STAUGHTON LYND: Well, I remember going to a conference years ago where supermax prisons were being discussed, and I said something about how it was important for a lawyer, you know, to take leadership from the prisoners themselves. And another lawyer there said, "What are you talking about? You can’t do anything in a supermax prison." And, of course, there’s a commonsense basis for that observation, but human beings are human beings.
And if I could take a moment, I would like to describe one of the most extraordinary experiences Alice and I have had with this group of people, because we took a class action to the Supreme Court of the United States on behalf of all the prisoners at the Ohio supermax, and at one point the judge was leaning on us to negotiate a certain—to accept a certain settlement proposal that the state had made. And we said, "Well, we’re sorry, your honor. We have to go to our clients and talk with them." Well, how can you talk with your clients in a supermax prison, where they’re not allowed to be together? So, the prison gave us access to an empty cell area. Each of the—oh, I don’t know, maybe 15 at that point—plaintiffs, representing different kinds of problems, was put in a separate cell. Every one had his food slot open, so that they could put their arms through to vote. And the question came up, "Well, should we accept the state settlement proposal?" And all these arms came out for no. And then I said, "Well, in fairness, let’s see if anyone is for it." And one arm came out.
And it happened that this arm was from a man who had been sent to the supermax in the following way. He was standing in the chow line at Lucasville. Someone came up behind him and hit him with a very heavy—if I say "spatula," you’ll think of a little tin thing, but I’m talking industrial cooking, large iron spatula. And Kevin Roe—that was his name—was taken to the infirmary. When he was well enough to leave the infirmary, they sent him, not the guy who had hit him, to the supermax, which made quite an impression on our judge.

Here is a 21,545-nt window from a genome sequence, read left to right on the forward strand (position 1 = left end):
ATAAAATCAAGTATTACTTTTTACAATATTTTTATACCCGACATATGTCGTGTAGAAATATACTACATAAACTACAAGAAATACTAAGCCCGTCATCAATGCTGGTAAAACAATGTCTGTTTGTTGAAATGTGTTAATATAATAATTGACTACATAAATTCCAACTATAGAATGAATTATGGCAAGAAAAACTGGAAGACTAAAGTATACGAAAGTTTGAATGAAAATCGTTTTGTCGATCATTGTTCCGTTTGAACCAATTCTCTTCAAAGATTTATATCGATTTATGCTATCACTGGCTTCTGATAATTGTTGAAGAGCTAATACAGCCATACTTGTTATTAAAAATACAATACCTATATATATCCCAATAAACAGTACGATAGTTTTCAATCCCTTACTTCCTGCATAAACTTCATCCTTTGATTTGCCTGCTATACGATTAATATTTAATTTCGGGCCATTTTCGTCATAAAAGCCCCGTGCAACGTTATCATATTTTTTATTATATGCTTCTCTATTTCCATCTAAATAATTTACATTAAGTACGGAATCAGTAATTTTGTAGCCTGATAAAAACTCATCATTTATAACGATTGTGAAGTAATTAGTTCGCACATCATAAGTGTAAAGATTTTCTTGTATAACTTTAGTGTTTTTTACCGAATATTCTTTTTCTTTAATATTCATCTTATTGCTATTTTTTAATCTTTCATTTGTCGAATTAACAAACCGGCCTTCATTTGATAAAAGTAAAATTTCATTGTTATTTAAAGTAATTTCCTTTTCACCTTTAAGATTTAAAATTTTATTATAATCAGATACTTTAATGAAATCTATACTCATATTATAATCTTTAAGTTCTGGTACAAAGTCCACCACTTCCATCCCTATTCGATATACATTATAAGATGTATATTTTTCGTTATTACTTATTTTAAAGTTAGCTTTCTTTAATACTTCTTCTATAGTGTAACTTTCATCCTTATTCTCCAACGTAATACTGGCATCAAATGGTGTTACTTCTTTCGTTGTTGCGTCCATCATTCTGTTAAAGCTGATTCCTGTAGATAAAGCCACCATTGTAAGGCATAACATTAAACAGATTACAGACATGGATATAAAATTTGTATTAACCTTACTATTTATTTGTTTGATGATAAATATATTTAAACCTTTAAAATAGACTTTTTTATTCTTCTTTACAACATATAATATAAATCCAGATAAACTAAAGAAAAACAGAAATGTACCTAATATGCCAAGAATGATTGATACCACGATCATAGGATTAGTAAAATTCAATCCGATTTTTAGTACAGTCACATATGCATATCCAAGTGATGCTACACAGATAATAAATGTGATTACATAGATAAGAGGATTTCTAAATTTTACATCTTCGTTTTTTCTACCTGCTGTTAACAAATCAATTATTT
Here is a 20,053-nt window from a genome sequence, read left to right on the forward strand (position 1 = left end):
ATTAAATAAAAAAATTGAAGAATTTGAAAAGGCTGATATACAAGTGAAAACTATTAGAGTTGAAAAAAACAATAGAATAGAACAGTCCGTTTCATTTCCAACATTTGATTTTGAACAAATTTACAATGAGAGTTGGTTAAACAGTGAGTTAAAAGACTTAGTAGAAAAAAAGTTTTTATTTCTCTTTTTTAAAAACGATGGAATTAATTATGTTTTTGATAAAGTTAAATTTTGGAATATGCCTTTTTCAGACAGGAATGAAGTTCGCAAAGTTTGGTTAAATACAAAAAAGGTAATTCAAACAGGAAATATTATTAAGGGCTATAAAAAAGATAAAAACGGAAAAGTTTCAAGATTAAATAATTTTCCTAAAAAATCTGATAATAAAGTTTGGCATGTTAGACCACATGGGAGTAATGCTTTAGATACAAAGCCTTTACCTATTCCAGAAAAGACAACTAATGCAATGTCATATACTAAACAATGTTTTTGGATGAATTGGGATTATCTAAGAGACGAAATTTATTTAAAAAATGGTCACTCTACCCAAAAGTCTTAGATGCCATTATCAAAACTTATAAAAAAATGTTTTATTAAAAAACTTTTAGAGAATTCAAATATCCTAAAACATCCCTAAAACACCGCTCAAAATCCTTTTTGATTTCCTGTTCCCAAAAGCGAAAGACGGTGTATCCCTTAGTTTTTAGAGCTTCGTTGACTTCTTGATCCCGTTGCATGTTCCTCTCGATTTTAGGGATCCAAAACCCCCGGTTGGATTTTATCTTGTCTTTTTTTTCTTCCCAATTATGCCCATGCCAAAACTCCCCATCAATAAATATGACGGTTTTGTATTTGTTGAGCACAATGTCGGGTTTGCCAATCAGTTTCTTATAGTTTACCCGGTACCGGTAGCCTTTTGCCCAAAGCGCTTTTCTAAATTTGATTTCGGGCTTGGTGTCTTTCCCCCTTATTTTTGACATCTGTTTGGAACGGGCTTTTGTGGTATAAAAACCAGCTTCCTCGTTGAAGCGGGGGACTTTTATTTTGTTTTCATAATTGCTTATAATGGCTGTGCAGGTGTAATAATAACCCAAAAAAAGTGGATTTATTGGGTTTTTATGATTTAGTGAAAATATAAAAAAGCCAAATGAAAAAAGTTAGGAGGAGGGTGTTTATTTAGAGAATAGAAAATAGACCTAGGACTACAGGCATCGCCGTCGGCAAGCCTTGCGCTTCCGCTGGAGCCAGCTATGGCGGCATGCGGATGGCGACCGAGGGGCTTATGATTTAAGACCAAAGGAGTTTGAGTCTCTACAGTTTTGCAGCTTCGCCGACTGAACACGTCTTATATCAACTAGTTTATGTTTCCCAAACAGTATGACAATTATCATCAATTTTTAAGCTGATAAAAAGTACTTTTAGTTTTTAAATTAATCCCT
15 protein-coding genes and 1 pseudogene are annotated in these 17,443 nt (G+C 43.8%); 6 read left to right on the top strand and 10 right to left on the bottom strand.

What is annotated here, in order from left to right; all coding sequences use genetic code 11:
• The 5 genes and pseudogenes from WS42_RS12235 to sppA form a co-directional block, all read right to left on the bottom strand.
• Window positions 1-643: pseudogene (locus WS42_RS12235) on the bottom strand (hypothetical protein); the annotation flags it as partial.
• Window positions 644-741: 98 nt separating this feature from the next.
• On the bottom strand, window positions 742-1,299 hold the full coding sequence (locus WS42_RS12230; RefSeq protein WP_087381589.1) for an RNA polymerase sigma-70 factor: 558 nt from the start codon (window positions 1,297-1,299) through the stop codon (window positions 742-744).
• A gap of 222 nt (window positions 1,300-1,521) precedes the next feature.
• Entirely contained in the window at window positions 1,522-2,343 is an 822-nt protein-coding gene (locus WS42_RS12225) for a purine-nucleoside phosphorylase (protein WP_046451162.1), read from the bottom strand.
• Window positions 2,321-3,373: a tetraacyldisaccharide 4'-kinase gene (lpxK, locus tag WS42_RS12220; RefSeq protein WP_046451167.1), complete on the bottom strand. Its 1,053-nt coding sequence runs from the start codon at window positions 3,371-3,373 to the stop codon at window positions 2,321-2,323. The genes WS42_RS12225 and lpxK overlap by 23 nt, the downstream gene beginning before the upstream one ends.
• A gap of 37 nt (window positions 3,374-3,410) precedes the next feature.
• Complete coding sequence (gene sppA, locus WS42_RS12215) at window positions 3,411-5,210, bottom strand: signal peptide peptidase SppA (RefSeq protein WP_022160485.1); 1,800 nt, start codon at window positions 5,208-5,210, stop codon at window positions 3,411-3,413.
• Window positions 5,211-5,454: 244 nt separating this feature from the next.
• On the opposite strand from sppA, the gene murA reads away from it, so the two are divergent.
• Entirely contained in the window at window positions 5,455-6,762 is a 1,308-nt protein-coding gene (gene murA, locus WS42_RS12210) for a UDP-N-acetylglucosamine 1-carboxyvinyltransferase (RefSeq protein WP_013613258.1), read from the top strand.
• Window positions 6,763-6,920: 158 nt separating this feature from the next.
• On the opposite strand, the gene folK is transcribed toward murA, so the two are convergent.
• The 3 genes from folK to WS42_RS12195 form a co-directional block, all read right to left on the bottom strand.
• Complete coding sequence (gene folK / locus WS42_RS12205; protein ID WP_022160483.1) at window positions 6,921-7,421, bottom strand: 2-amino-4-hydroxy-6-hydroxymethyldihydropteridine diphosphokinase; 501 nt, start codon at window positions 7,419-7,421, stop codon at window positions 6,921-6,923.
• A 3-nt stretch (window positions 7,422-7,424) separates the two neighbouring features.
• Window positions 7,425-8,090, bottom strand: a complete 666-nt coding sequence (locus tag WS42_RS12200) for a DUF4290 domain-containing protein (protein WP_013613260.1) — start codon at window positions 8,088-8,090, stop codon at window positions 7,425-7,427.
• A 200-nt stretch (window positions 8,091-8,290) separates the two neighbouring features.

But at this particular meeting, after Kevin’s arm came through to vote yes, I said, in my most Quaker manner, "Kevin, didn’t you just finish voting no?" And a voice came from the upper range, "Well, I guess that’s what happens when you’re hit over the head with a spatula." And the whole place collapsed in laughter. And what was so interesting and so moving was that many of these men had never met each other. And yet, they were able to form a common position in response to a rather complex issue on which a lot depended.
So, I think—you know, Viktor Frankl wrote a book called Man’s Search for Meaning about his experience in a concentration camp. He said, "Human beings always have a choice." There’s always one—more than one thing you can do. And I think that’s true of supermax prisoners, as well. We’ve—because of our lawsuit, we’ve corresponded with people all over the country—Pelican Bay and California, the South, the Midwest—and there are a lot of very bright people being held under very burdensome conditions. And when you’ve got nothing to do all day but think about ways in which you can try, with whatever difficulty, to respond, to fight back, it’s amazing how ingenious people can be.
AMY GOODMAN: How long will this group of men, the four men at Youngstown—how long will they be on this hunger strike, Staughton Lynd?
STAUGHTON LYND: Well, that’s a frightening question. One of the persons with whom we’re working is a professor at State University of New York, Binghamton, the director of graduate studies in sociology, and he has written a book about the Irish hunger strikes in the early 1980s, that many may recall, when Bobby Sands and about a dozen others starved themselves to death.